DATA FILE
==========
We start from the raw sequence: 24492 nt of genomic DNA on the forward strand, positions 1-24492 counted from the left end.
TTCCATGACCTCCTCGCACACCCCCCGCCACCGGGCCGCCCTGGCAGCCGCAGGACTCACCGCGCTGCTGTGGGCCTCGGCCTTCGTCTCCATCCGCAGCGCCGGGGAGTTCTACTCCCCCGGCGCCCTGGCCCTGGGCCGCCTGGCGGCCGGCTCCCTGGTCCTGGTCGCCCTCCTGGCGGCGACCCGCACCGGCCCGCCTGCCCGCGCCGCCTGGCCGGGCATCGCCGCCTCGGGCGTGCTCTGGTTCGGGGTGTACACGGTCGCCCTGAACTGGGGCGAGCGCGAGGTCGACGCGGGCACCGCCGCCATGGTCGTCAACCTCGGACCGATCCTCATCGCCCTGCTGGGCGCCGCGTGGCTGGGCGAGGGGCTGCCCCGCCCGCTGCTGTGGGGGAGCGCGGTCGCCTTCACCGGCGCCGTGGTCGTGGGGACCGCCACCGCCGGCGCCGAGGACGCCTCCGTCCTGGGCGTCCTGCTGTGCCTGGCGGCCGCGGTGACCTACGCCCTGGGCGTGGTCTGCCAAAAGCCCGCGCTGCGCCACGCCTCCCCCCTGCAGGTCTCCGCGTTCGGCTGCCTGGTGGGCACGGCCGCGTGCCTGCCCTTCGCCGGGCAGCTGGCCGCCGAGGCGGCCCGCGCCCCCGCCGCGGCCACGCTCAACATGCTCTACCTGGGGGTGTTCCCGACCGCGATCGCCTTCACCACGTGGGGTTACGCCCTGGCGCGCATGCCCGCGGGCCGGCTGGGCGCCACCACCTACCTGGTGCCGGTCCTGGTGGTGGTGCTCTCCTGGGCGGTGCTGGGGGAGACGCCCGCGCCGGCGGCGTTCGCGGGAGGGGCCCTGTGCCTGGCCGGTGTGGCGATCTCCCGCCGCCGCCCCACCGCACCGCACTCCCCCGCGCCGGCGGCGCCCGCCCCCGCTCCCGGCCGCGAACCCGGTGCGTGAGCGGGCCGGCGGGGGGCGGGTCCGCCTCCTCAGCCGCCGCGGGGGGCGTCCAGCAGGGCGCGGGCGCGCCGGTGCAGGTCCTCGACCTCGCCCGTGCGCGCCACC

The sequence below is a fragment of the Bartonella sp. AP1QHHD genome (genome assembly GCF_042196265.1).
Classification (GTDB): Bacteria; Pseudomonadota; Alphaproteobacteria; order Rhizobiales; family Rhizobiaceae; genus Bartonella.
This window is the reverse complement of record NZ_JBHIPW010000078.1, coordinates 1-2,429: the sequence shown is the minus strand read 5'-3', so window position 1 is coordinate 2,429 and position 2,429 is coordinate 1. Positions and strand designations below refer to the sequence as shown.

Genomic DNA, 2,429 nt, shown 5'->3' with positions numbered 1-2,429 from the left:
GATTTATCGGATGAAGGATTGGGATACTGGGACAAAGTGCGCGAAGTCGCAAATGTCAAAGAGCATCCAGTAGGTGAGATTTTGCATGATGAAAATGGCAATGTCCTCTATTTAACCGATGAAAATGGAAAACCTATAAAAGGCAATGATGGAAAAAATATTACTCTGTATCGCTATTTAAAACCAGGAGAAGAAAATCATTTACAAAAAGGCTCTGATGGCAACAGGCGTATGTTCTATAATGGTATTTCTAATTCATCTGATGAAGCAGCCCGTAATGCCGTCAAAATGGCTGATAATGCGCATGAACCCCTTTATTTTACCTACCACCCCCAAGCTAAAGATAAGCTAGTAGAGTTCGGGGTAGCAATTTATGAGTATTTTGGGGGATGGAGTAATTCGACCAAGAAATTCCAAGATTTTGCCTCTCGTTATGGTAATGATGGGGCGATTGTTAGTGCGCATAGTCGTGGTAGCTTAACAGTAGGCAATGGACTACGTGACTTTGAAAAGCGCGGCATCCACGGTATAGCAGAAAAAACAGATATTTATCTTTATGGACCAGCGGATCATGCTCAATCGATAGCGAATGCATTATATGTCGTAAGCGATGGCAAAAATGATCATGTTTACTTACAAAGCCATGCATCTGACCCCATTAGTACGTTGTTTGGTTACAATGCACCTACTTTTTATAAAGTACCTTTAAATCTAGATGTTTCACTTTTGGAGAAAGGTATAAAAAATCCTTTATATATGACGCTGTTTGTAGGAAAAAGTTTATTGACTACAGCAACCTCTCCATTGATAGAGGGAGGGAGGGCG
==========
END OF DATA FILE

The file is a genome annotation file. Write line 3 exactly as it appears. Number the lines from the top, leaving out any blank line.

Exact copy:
The sequence below is a fragment of the Bartonella sp. AP1QHHD genome (genome assembly GCF_042196265.1).